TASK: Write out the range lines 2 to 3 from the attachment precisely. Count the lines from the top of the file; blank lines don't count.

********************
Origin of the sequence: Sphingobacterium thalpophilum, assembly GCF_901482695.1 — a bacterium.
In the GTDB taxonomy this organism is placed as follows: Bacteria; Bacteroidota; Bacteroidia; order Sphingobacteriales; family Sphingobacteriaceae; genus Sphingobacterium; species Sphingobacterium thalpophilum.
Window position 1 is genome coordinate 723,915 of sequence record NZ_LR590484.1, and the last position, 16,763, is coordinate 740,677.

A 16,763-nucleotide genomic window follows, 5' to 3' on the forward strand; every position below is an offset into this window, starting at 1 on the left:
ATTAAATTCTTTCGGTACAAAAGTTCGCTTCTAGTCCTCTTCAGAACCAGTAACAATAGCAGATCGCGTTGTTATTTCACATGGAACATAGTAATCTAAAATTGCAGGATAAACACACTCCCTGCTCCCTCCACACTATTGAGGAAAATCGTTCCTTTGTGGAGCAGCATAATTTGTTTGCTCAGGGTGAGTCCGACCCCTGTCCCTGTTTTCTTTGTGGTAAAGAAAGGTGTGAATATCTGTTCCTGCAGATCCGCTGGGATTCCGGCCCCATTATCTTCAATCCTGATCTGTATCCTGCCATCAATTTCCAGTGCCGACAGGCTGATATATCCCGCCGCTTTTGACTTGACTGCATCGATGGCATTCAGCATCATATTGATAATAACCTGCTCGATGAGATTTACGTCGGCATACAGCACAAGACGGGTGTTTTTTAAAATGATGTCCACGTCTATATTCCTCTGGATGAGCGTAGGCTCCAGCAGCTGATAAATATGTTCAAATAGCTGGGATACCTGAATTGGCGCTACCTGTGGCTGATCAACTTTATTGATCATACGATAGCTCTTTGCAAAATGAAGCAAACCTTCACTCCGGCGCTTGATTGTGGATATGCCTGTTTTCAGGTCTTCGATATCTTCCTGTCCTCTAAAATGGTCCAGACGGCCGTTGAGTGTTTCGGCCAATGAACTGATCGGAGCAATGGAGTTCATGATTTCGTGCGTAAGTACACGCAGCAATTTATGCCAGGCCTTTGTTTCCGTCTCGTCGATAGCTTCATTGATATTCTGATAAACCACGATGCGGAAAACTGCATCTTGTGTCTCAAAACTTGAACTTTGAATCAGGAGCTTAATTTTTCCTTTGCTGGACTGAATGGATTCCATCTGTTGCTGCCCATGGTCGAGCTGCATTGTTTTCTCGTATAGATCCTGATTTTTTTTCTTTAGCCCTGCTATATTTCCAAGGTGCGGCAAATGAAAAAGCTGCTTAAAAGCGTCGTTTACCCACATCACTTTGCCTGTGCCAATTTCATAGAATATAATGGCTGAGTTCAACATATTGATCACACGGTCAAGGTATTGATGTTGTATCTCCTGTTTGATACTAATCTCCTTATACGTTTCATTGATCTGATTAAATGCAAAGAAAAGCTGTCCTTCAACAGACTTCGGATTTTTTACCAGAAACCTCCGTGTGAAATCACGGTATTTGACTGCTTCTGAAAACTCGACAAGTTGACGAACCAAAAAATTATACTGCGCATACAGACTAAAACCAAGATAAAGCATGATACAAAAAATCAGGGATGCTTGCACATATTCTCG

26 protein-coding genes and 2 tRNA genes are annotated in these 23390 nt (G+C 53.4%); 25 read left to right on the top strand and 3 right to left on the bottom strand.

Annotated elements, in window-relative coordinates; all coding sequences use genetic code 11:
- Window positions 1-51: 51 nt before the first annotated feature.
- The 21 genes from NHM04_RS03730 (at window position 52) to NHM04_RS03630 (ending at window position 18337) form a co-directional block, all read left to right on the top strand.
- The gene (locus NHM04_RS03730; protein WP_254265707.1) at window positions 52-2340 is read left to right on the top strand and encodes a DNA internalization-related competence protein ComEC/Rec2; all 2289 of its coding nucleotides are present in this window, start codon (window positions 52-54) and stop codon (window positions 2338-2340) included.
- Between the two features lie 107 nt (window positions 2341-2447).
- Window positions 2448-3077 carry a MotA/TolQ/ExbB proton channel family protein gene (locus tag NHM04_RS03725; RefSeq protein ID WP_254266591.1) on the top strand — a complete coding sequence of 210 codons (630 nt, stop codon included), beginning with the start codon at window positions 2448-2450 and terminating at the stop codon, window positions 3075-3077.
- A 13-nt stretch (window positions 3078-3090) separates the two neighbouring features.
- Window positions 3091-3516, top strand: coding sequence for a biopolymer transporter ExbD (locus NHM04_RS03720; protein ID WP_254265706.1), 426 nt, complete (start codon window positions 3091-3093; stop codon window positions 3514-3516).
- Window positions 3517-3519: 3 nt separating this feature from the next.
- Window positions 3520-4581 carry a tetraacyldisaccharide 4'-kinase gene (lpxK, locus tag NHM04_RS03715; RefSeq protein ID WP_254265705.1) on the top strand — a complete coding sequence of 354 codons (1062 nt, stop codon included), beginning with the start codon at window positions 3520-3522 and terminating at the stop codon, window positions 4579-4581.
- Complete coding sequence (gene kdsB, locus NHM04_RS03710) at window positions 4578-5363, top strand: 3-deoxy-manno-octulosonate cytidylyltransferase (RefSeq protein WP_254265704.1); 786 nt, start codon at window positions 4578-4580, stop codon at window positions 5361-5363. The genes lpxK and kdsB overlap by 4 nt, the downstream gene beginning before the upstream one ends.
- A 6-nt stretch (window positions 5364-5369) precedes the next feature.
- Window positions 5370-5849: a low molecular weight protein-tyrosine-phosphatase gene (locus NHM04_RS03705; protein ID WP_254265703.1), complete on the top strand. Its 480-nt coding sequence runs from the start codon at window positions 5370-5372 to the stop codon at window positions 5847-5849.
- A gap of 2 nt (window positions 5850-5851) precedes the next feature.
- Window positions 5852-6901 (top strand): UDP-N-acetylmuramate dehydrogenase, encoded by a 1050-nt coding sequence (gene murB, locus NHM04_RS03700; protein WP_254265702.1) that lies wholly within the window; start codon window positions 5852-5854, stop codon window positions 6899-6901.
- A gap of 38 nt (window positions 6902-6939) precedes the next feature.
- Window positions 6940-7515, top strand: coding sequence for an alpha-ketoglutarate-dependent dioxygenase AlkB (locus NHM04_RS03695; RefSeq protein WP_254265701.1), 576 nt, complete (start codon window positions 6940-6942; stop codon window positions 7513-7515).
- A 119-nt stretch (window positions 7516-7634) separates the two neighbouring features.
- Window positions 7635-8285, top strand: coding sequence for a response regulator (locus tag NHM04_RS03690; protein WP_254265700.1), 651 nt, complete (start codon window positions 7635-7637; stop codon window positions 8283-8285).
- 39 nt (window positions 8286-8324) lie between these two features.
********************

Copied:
In the GTDB taxonomy this organism is placed as follows: Bacteria; Bacteroidota; Bacteroidia; order Sphingobacteriales; family Sphingobacteriaceae; genus Sphingobacterium; species Sphingobacterium thalpophilum.
Window position 1 is genome coordinate 723,915 of sequence record NZ_LR590484.1, and the last position, 16,763, is coordinate 740,677.